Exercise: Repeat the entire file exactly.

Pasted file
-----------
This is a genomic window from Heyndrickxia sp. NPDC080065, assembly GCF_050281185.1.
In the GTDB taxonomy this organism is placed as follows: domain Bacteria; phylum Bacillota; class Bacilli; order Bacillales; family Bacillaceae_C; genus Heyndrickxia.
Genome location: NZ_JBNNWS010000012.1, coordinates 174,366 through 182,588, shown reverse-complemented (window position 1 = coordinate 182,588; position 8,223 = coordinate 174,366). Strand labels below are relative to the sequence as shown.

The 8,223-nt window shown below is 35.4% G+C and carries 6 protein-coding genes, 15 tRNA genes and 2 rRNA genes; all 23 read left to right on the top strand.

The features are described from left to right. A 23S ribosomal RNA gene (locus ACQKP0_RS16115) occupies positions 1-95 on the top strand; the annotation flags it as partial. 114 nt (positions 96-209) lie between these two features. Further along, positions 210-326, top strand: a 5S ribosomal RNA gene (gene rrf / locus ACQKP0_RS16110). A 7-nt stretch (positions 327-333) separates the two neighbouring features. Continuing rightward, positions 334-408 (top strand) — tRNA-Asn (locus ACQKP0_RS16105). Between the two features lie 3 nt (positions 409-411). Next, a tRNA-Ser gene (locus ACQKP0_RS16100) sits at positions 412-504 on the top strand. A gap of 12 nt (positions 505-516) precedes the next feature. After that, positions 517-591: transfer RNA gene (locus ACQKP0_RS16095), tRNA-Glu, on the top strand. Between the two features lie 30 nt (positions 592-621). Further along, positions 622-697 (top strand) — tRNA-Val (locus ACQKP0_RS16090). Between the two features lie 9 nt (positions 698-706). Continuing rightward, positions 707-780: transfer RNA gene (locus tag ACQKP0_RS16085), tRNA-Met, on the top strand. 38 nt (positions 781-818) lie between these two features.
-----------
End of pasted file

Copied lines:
This is a genomic window from Heyndrickxia sp. NPDC080065, assembly GCF_050281185.1.
In the GTDB taxonomy this organism is placed as follows: domain Bacteria; phylum Bacillota; class Bacilli; order Bacillales; family Bacillaceae_C; genus Heyndrickxia.
Genome location: NZ_JBNNWS010000012.1, coordinates 174,366 through 182,588, shown reverse-complemented (window position 1 = coordinate 182,588; position 8,223 = coordinate 174,366). Strand labels below are relative to the sequence as shown.

The 8,223-nt window shown below is 35.4% G+C and carries 6 protein-coding genes, 15 tRNA genes and 2 rRNA genes; all 23 read left to right on the top strand.

The features are described from left to right. A 23S ribosomal RNA gene (locus ACQKP0_RS16115) occupies positions 1-95 on the top strand; the annotation flags it as partial. 114 nt (positions 96-209) lie between these two features. Further along, positions 210-326, top strand: a 5S ribosomal RNA gene (gene rrf / locus ACQKP0_RS16110). A 7-nt stretch (positions 327-333) separates the two neighbouring features. Continuing rightward, positions 334-408 (top strand) — tRNA-Asn (locus ACQKP0_RS16105). Between the two features lie 3 nt (positions 409-411). Next, a tRNA-Ser gene (locus ACQKP0_RS16100) sits at positions 412-504 on the top strand. A gap of 12 nt (positions 505-516) precedes the next feature. After that, positions 517-591: transfer RNA gene (locus ACQKP0_RS16095), tRNA-Glu, on the top strand. Between the two features lie 30 nt (positions 592-621). Further along, positions 622-697 (top strand) — tRNA-Val (locus ACQKP0_RS16090). Between the two features lie 9 nt (positions 698-706). Continuing rightward, positions 707-780: transfer RNA gene (locus tag ACQKP0_RS16085), tRNA-Met, on the top strand. 38 nt (positions 781-818) lie between these two features.